“Esports in VR is going to be great,” said Vandonkelaar. “Our system makes for a great spectator sport because it’s fun to watch people run around in the real world and see how that translates to the virtual world through TV screens.”

Ruse believes there’s a lot Zero Latency can do when they have a lot of sites that can be easily connected in regions. The other thing Zero Latency has seen with its current client base, which should translate to esports perfectly, is the viral element. He observed how players don’t come in with the same group over and over again. Instead, they become champions of the product and bring other people with them. Then those friends come back with other friends, and so on.

Why Zynga Challenged Snapchat Users To Put On Their Poker Faces

Zynga helped redefine what “April showers” meant by making it rain virtual dollar bills. In an innovative use of Snapchat’s lens feature, users could play a quick hand of Zynga Poker by utilizing their facial expressions. In the activation, Snapchat first dealt the flop, and then users could raise their eyebrows to fill out the board by dealing the turn, river, and player’s hole cards. Winning the hand made virtual money rain down on the screen.

Edward Le Breton, vice president of Zynga Poker, sat down with AListDaily to talk about how this interactive Snapchat lens brought out everyone’s best poker face.

“We’re huge fans of Snapchat and were inspired by the way other brands were using lenses to engage Snapchat users in unique ways,” said Le Breton, describing how the how the idea for the lens came about.

“Zynga has a long history of innovation in social—our mission is to connect the world through games—so we were excited by the potential of working with the Snapchat team to deliver users a cool, new social experience. Product wise, Zynga Poker seemed like a natural fit for Snapchat. So much about poker is about the player’s ‘tell,’ so we wanted to have some fun with an interactive lens that let users play a quick hand, change their face in reaction to the cards they’re dealt and, hopefully, make it rain with winnings. It’s a bite-sized Zynga Poker experience.”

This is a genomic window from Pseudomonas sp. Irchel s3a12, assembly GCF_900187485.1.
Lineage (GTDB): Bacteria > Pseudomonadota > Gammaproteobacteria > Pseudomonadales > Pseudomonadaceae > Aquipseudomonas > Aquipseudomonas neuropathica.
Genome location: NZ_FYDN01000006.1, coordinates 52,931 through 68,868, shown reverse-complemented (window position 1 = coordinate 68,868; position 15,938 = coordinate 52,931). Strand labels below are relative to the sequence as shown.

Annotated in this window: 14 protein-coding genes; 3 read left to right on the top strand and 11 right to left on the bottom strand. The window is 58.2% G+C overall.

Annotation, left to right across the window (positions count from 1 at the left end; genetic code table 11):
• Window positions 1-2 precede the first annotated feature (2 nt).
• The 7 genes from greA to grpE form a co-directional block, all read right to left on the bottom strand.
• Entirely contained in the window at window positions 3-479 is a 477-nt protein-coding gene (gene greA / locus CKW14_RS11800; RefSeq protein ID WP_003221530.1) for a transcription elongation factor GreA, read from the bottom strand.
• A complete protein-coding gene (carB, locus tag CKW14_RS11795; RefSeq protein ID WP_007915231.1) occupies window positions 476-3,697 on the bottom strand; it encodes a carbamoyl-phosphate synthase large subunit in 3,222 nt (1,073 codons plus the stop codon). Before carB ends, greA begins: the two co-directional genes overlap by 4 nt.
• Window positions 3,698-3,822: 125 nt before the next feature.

Le Breton also explained why Snapchat was the ideal social platform to promote the game. “Zynga Poker, which turns 10 years old this year, is the world’s largest free-to-play social poker game, and Snapchat is one of the fastest growing mobile platforms around,” he said. “We were excited to combine the two and introduce Zynga Poker to a new audience that may not be as familiar with the game. Poker can be an intimidating game for some, so a Snapchat lens was the perfect, lighthearted way for us to introduce people to Zynga Poker.”

Snapchat users really took to playing poker. “The reaction was fantastic,” said Le Breton. “The lens reached 23 million unique Snapchat users and, based on the number of times it was used, an estimated 6.3 years of Zynga Poker was played via the lens. We even saw a couple professional poker players use the lens.”

But as to whether or not the activation led to increased downloads of Zynga Poker, Le Breton said that, “Our focus was on user engagement with the lens, and continuing our effort to reach players on new, emerging platforms. Overall, we’re pleased with how the Zynga Poker lens performed. This was the first time Zynga—and I believe any other gaming company, for that matter—has created a completely interactive, gamified Snapchat lens.”

So, does this mean we can expect more interactive game lenses to come from Zynga in the future? “We’re not sharing plans for any other upcoming Snapchat lenses at this point,” Le Breton explained. “That said, we learned a lot from the Zynga Poker lens—most importantly, that the lens has to feel authentic to the brand and tied to the gameplay as much as possible. We achieved that with the Zynga Poker lens. It was a great, mini extension of the game, and would apply that same thinking to any future Zynga game lenses.”